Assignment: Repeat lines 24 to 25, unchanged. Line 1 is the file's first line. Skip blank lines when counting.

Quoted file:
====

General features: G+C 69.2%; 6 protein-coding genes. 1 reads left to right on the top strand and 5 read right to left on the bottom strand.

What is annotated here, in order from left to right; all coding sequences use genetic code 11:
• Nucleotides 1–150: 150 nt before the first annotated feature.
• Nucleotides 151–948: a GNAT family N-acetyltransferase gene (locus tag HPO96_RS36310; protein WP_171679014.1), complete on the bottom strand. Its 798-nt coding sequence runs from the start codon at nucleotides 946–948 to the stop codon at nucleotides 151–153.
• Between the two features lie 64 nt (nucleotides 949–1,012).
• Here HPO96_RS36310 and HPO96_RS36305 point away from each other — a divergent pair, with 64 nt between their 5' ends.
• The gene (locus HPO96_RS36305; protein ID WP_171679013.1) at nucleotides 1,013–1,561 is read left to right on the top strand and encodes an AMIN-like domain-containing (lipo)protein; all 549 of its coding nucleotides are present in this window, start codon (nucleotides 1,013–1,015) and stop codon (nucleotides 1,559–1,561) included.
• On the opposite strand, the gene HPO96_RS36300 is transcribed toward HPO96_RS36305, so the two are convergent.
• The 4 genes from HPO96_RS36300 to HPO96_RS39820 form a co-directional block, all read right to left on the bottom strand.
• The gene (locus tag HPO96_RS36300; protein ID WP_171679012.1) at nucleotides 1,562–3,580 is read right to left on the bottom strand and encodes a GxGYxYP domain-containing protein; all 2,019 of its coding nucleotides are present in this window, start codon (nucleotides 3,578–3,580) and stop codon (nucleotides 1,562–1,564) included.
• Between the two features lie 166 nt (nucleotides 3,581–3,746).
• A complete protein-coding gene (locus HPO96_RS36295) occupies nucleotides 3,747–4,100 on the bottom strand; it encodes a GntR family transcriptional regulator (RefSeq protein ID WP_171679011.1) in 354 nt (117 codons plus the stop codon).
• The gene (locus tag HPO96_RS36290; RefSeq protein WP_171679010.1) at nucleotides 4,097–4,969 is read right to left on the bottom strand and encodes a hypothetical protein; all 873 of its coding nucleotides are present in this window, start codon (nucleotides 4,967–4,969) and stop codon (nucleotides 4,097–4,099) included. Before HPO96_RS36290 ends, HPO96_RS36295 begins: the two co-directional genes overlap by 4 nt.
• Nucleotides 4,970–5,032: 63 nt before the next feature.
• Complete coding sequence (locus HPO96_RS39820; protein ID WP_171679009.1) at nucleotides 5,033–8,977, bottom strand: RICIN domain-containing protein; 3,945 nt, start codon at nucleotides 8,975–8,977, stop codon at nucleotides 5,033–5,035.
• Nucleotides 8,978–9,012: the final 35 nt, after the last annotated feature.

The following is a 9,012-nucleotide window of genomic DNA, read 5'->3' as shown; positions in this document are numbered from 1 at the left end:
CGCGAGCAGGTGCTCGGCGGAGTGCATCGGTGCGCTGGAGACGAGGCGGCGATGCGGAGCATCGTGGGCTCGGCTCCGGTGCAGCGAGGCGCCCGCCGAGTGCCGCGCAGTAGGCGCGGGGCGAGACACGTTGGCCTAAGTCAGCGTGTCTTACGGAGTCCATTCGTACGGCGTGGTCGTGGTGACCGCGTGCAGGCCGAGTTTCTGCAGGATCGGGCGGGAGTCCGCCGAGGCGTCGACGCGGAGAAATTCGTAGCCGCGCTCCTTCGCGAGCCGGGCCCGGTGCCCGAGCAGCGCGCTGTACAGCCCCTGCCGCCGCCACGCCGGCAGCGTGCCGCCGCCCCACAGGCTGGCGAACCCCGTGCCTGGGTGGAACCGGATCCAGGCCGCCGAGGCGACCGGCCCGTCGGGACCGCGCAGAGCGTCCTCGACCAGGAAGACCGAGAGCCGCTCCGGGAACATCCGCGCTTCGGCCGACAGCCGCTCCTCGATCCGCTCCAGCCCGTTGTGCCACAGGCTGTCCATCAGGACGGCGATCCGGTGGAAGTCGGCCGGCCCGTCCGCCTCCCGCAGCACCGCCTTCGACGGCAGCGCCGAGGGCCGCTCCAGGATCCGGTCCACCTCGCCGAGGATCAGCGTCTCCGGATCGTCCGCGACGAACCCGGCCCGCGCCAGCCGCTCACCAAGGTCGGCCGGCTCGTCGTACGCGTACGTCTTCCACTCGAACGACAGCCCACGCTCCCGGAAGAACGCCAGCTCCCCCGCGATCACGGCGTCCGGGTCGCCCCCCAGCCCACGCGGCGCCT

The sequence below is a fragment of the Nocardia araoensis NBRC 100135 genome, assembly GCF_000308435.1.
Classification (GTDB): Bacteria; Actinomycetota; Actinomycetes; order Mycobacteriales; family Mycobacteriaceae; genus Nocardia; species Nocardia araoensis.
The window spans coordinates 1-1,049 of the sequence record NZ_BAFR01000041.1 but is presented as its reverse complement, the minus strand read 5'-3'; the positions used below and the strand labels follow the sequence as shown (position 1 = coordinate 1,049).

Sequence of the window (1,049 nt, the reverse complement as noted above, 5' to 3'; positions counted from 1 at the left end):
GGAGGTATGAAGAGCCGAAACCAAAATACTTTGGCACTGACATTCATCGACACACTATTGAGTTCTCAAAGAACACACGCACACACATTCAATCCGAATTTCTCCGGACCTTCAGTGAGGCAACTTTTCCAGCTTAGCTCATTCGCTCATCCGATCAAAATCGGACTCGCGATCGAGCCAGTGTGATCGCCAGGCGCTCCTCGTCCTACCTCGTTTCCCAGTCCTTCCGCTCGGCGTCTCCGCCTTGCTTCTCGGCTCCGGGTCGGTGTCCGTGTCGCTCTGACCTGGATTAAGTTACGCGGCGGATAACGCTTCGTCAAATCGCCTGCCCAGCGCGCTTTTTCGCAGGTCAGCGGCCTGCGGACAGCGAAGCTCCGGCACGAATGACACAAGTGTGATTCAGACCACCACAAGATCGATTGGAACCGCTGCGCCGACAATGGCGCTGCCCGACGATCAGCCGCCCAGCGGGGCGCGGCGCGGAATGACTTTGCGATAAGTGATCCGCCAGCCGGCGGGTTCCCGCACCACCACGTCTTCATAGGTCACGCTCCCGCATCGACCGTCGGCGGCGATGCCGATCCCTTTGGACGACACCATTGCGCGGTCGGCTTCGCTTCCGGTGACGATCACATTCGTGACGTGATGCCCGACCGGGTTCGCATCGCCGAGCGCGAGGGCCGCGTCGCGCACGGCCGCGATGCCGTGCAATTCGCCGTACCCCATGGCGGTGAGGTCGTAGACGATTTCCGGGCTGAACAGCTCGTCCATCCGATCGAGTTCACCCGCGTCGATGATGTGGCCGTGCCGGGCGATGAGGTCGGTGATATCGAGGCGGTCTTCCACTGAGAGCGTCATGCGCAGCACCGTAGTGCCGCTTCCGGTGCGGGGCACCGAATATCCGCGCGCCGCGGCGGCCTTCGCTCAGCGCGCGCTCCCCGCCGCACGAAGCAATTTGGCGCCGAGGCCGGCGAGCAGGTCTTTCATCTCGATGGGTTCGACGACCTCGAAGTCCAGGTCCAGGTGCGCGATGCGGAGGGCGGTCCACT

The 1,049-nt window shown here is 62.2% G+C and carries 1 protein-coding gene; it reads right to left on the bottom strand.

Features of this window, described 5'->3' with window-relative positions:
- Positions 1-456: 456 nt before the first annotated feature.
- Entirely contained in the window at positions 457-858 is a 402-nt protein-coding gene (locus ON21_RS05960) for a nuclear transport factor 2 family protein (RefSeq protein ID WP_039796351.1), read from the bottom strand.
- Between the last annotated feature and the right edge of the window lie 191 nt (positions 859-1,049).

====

The 1,049-nt window shown here is 62.2% G+C and carries 1 protein-coding gene; it reads right to left on the bottom strand.

Features of this window, described 5'->3' with window-relative positions: